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Can you still get a credit card during coronavirus?

Credit cards are increasingly in demand as the coronavirus pandemic develops across the world. Since the start of March, UK Googlers have been searching for ‘credit’ at rapid rate and it’s no surprise why. Workers across the country are finding their employment and income uncertain amid the financial challenges posed by Covid-19. Many will inevitably lean on credit and financing for a little more purchasing power during this period of uncertainty.

Published on 7 Apr 2020 by Sam Griffin

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Statutory Sick Pay: What you can get

Recent health concerns in the UK are starting to worry workers – and that’s putting it mildly. Pandemics and tumbling stock prices are rarely good for business and, where businesses struggle, often so to do the personal finances of workers. But what happens if you fall ill in the middle of all this?

Published on 19 Mar 2020 by Sam Griffin

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Lloyds and Nationwide to offer coronavirus mortgage payment holidays

Lloyds Banking Group – which includes Bank of Scotland and Halifax – is just one lending organisation that’s offering to help ease financial pressure on customers impacted by the recent coronavirus (Covid-19). Mortgage payment holidays are the most talked about measure, but there’s a host of other measures for renters and credit card customers too. Worries over debt repayments are understandably widespread, as the virus continues to damage not just the health of workers across the UK but businesses and share prices overall.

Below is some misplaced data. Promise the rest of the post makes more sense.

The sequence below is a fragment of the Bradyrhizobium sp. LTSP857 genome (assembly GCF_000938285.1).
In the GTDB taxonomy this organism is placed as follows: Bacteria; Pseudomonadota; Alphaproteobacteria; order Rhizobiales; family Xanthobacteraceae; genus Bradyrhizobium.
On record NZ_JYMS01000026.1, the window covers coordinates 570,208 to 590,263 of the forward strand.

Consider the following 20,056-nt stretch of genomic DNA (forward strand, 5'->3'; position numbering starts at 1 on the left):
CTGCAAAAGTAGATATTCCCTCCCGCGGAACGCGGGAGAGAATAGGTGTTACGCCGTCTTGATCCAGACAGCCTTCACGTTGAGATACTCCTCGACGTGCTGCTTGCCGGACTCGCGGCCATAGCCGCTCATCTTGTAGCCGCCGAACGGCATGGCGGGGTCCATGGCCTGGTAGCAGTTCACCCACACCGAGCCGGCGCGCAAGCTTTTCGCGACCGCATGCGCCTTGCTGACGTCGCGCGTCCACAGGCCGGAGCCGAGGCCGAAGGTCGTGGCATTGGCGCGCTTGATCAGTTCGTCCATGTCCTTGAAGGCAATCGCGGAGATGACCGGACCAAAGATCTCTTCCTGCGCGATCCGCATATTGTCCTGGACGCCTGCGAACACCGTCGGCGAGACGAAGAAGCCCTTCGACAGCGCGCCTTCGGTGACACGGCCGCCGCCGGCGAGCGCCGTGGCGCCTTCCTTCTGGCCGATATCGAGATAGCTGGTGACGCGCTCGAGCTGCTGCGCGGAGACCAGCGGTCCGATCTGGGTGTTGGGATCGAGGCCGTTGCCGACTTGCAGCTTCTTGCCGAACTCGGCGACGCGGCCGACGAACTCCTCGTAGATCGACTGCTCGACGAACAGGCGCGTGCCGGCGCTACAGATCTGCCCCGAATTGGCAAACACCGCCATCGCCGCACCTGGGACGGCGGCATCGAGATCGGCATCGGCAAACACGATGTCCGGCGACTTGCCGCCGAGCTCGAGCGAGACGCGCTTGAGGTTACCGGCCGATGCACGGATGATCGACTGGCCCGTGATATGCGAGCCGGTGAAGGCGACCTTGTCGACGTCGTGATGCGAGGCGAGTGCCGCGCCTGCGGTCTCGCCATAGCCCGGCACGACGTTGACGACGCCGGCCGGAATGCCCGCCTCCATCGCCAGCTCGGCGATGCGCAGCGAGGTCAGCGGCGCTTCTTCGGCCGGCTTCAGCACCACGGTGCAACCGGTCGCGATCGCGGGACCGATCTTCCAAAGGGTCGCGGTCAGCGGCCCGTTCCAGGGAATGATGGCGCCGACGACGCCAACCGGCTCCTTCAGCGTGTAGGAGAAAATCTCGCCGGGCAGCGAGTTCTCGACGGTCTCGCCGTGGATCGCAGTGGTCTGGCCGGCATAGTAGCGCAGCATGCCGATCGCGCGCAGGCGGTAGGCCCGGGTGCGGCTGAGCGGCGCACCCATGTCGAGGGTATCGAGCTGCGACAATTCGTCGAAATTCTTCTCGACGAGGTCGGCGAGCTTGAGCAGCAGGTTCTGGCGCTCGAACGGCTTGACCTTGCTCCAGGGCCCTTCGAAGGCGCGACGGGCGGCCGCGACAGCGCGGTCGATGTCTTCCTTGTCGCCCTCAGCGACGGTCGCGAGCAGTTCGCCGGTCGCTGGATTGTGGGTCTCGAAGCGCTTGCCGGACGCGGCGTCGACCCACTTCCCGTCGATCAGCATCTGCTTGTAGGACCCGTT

Published on 19 Mar 2020 by Sam Griffin

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Everything you need to know about buy now pay later

One of the latest trends in retail is the growing popularity of buy now, pay later schemes. The premise of buy now, pay later is exactly as it sounds, allowing shoppers to delay and stagger payment for a product that they can take home immediately.

Published on 2 Mar 2020 by Andrew Brown

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Child maintenance court records to show on your credit report